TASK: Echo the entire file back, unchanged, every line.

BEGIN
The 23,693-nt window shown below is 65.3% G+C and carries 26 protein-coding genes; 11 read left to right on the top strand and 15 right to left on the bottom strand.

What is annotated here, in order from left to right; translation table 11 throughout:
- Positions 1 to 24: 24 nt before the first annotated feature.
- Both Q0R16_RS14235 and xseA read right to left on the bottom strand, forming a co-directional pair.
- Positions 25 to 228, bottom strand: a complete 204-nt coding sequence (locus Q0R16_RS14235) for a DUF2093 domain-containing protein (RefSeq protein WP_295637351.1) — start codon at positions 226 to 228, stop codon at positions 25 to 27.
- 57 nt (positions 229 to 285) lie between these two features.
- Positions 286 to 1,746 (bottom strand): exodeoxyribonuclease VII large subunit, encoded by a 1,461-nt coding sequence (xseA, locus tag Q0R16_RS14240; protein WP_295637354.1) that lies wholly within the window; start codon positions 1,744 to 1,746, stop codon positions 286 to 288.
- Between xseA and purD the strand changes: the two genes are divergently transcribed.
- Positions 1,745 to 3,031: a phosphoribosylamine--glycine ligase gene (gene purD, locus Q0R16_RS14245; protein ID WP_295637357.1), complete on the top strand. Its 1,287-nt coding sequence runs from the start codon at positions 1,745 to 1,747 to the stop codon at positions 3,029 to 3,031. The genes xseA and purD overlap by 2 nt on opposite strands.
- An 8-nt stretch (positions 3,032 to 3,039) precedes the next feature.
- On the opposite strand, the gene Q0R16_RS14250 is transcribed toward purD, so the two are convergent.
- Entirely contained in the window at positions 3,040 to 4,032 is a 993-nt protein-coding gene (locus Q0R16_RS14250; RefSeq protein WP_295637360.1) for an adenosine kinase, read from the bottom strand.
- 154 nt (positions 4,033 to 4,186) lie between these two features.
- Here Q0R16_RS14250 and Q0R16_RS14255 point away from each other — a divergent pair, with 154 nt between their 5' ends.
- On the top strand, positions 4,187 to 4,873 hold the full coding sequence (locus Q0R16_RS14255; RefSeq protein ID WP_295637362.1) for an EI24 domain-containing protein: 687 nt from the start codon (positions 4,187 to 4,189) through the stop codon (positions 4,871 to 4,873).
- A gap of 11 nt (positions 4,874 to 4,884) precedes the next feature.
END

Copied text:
The 23,693-nt window shown below is 65.3% G+C and carries 26 protein-coding genes; 11 read left to right on the top strand and 15 right to left on the bottom strand.

What is annotated here, in order from left to right; translation table 11 throughout:
- Positions 1 to 24: 24 nt before the first annotated feature.
- Both Q0R16_RS14235 and xseA read right to left on the bottom strand, forming a co-directional pair.
- Positions 25 to 228, bottom strand: a complete 204-nt coding sequence (locus Q0R16_RS14235) for a DUF2093 domain-containing protein (RefSeq protein WP_295637351.1) — start codon at positions 226 to 228, stop codon at positions 25 to 27.
- 57 nt (positions 229 to 285) lie between these two features.
- Positions 286 to 1,746 (bottom strand): exodeoxyribonuclease VII large subunit, encoded by a 1,461-nt coding sequence (xseA, locus tag Q0R16_RS14240; protein WP_295637354.1) that lies wholly within the window; start codon positions 1,744 to 1,746, stop codon positions 286 to 288.
- Between xseA and purD the strand changes: the two genes are divergently transcribed.
- Positions 1,745 to 3,031: a phosphoribosylamine--glycine ligase gene (gene purD, locus Q0R16_RS14245; protein ID WP_295637357.1), complete on the top strand. Its 1,287-nt coding sequence runs from the start codon at positions 1,745 to 1,747 to the stop codon at positions 3,029 to 3,031. The genes xseA and purD overlap by 2 nt on opposite strands.
- An 8-nt stretch (positions 3,032 to 3,039) precedes the next feature.
- On the opposite strand, the gene Q0R16_RS14250 is transcribed toward purD, so the two are convergent.
- Entirely contained in the window at positions 3,040 to 4,032 is a 993-nt protein-coding gene (locus Q0R16_RS14250; RefSeq protein WP_295637360.1) for an adenosine kinase, read from the bottom strand.
- 154 nt (positions 4,033 to 4,186) lie between these two features.
- Here Q0R16_RS14250 and Q0R16_RS14255 point away from each other — a divergent pair, with 154 nt between their 5' ends.
- On the top strand, positions 4,187 to 4,873 hold the full coding sequence (locus Q0R16_RS14255; RefSeq protein ID WP_295637362.1) for an EI24 domain-containing protein: 687 nt from the start codon (positions 4,187 to 4,189) through the stop codon (positions 4,871 to 4,873).
- A gap of 11 nt (positions 4,874 to 4,884) precedes the next feature.